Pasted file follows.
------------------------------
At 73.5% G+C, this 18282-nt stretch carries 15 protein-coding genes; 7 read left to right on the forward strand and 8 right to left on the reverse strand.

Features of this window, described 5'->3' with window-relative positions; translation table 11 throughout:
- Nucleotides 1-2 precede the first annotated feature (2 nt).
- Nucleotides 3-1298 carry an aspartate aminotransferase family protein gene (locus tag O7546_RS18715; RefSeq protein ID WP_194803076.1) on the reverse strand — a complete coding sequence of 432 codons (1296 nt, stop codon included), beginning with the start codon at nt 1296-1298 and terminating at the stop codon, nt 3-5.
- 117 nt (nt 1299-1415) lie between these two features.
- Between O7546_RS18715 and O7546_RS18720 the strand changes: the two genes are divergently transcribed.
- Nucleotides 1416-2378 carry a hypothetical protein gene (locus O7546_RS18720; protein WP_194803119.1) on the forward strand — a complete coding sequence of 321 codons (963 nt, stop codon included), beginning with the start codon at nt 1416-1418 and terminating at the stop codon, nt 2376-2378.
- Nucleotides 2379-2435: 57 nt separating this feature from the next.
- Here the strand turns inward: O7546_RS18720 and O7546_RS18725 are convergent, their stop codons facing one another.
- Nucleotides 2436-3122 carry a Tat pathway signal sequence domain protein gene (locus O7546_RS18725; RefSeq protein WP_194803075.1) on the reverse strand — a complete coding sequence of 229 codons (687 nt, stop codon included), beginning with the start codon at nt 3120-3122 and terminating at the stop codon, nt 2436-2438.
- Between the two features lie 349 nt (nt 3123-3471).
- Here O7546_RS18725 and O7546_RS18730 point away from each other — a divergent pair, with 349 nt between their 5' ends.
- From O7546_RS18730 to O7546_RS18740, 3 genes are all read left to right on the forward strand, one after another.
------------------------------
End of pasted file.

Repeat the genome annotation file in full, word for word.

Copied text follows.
At 73.5% G+C, this 18282-nt stretch carries 15 protein-coding genes; 7 read left to right on the forward strand and 8 right to left on the reverse strand.

Features of this window, described 5'->3' with window-relative positions; translation table 11 throughout:
- Nucleotides 1-2 precede the first annotated feature (2 nt).
- Nucleotides 3-1298 carry an aspartate aminotransferase family protein gene (locus tag O7546_RS18715; RefSeq protein ID WP_194803076.1) on the reverse strand — a complete coding sequence of 432 codons (1296 nt, stop codon included), beginning with the start codon at nt 1296-1298 and terminating at the stop codon, nt 3-5.
- 117 nt (nt 1299-1415) lie between these two features.
- Between O7546_RS18715 and O7546_RS18720 the strand changes: the two genes are divergently transcribed.
- Nucleotides 1416-2378 carry a hypothetical protein gene (locus O7546_RS18720; protein WP_194803119.1) on the forward strand — a complete coding sequence of 321 codons (963 nt, stop codon included), beginning with the start codon at nt 1416-1418 and terminating at the stop codon, nt 2376-2378.
- Nucleotides 2379-2435: 57 nt separating this feature from the next.
- Here the strand turns inward: O7546_RS18720 and O7546_RS18725 are convergent, their stop codons facing one another.
- Nucleotides 2436-3122 carry a Tat pathway signal sequence domain protein gene (locus O7546_RS18725; RefSeq protein WP_194803075.1) on the reverse strand — a complete coding sequence of 229 codons (687 nt, stop codon included), beginning with the start codon at nt 3120-3122 and terminating at the stop codon, nt 2436-2438.
- Between the two features lie 349 nt (nt 3123-3471).
- Here O7546_RS18725 and O7546_RS18730 point away from each other — a divergent pair, with 349 nt between their 5' ends.
- From O7546_RS18730 to O7546_RS18740, 3 genes are all read left to right on the forward strand, one after another.